Navistar agrees to $52 million civil fine in EPA suit

International truck on roadway

Navistar has agreed to pay a $52 million civil fine and to mitigate at least 10,000 tons of oxides of nitrogen (NOx) emissions to resolve violations of the Clean Air Act.

The Environmental Protection Agency (EPA) filed the lawsuit Navistar in 2015, alleging that the manufacturer illegally installed 7,749 engines that were not covered by EPA-issued certificates of conformity, violating EPA emissions standards. Navistar issued the following statement about the resolution of the case:

"In July 2015, the U.S. Environmental Protection Agency (EPA) filed a complaint against Navistar, Inc. alleging that the company failed to obtain Clean Air Act certificates of conformity from the agency because some of its model year 2009 compliant engines completed assembly in 2010 and should have been subject to 2010 applicable emissions standards. In 2017, the EPA was granted partial judgement when the court ruled that diesel engines Navistar, Inc. sold in 2010 were not covered by its 2009 certificate of conformity for 7,749 heavy-duty diesel engines it manufactured and sold.

On Oct. 22, 2021, Navistar, the Department of Justice and the U.S. EPA signed a definitive settlement agreement regarding the case.  The settlement requires a penalty payment of $52M and a mitigation project in which Navistar will purchase and destroy older diesel engines over a four-year period to prevent 10,000 tons of NOx emissions.  Navistar is pleased to put this legacy issue behind us and eager to focus on transportation solutions for the future."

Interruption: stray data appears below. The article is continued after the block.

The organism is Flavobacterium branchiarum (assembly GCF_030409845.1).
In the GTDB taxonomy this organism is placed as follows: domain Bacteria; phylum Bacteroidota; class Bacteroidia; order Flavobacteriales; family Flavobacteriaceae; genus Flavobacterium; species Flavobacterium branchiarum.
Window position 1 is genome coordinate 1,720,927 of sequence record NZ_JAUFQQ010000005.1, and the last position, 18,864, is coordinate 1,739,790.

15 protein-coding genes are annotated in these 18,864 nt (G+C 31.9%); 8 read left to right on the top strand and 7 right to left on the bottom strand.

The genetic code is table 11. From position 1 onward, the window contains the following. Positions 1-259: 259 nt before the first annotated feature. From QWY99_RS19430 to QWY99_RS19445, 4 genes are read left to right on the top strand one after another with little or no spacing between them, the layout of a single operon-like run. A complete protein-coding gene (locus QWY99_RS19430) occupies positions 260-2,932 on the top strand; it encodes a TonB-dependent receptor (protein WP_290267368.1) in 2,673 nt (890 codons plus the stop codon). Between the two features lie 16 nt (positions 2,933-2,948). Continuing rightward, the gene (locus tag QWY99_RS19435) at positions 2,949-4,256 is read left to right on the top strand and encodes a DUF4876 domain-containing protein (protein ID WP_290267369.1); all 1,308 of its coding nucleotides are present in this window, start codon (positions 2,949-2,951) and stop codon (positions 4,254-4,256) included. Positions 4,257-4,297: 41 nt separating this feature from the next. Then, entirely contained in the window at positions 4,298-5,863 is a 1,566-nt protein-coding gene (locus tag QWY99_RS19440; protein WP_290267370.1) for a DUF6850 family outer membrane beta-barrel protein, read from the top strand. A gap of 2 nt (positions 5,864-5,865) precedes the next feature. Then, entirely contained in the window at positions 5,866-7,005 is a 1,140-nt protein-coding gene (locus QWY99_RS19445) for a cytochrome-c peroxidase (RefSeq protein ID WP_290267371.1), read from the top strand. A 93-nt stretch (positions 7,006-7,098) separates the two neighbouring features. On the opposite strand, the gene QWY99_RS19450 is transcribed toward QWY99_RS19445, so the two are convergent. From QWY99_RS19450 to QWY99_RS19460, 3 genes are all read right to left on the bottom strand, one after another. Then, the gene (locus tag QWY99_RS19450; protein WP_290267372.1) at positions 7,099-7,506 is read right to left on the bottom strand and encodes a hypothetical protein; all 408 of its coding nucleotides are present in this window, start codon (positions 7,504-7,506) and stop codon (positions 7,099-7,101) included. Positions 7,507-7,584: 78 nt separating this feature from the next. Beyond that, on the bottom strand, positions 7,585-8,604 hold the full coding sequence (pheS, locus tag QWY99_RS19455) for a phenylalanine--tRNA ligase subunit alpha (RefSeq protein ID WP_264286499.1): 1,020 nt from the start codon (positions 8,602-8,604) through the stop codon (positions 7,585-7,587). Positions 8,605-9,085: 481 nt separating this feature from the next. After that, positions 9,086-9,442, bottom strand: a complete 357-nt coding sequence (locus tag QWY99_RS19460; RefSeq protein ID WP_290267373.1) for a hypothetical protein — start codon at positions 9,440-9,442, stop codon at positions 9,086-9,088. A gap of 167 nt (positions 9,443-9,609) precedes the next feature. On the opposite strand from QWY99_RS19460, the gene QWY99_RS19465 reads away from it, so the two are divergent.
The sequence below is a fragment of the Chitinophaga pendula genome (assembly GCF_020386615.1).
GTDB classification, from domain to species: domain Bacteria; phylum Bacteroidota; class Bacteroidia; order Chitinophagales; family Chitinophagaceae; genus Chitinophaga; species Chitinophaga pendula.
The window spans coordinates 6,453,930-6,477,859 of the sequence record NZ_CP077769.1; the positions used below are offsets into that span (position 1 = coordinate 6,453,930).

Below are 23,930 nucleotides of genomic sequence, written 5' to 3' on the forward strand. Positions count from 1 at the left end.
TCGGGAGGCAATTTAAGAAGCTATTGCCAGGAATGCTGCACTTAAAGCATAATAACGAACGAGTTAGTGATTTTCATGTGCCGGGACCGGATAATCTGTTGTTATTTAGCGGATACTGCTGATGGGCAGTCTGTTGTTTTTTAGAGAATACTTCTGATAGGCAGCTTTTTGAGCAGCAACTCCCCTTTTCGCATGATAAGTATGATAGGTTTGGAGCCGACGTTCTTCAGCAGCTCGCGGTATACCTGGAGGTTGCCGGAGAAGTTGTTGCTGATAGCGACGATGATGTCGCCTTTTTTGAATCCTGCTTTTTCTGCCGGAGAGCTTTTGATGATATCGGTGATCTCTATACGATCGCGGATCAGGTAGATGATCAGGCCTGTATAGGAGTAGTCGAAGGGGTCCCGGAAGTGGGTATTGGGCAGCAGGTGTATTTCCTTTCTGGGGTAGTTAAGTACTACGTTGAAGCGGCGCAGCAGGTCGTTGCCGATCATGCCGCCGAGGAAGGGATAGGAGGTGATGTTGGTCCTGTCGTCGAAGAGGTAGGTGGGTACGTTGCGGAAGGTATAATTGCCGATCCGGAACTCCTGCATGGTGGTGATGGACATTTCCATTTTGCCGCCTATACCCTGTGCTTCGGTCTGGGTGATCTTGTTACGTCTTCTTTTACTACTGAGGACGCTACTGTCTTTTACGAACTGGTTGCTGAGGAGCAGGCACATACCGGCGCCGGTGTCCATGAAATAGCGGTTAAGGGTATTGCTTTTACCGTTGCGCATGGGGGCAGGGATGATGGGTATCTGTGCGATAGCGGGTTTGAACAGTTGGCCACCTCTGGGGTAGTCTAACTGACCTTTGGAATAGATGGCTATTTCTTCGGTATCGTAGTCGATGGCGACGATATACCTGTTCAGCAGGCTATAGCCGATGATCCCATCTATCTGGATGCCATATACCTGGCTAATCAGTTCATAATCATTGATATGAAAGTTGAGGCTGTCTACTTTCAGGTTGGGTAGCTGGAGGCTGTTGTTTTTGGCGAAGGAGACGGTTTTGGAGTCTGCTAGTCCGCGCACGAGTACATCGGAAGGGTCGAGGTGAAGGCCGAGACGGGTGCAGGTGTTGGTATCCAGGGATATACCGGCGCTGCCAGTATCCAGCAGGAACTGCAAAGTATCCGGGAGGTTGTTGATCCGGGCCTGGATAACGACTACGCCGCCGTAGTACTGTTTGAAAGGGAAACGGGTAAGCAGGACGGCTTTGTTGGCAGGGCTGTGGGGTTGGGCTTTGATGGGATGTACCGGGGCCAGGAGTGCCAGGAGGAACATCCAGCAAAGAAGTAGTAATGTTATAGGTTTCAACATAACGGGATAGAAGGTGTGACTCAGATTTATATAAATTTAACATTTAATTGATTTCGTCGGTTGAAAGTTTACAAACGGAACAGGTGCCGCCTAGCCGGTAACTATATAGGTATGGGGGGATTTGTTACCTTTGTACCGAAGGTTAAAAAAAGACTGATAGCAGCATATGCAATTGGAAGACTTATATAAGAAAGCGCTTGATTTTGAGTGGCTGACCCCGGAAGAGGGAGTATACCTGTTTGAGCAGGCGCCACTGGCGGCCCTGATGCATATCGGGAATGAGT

EPA alleged that Navistar marketed the engines in International trucks as being EPA-compliant 2009 model-year engines, even though the engines were built in 2010. The court held that the engines were in fact 2010-model engines and required to be covered by a 2010 certificate of conformity demonstrating compliance with the 2010 regulations.

[RELATED: Navistar dealer network shakeup creates new dealer entity in Oklahoma]

Under the terms of the settlement, Navistar will pay a civil penalty of $52 million, forfeit its current account of NOx credits, and purchase and destroy enough older diesel engines to prevent 10,000 tons of future NOx emissions.

The settlement also requires Navistar to structure its mitigation of NOx emissions through one or more programs approved by EPA that will take into consideration geographic diversity and benefits to communities that are overburdened by air pollution.

Navistar will report back to the EPA on its implementation of the program to ensure compliance with the environmental justice and geographic distribution requirements in the consent decree. 

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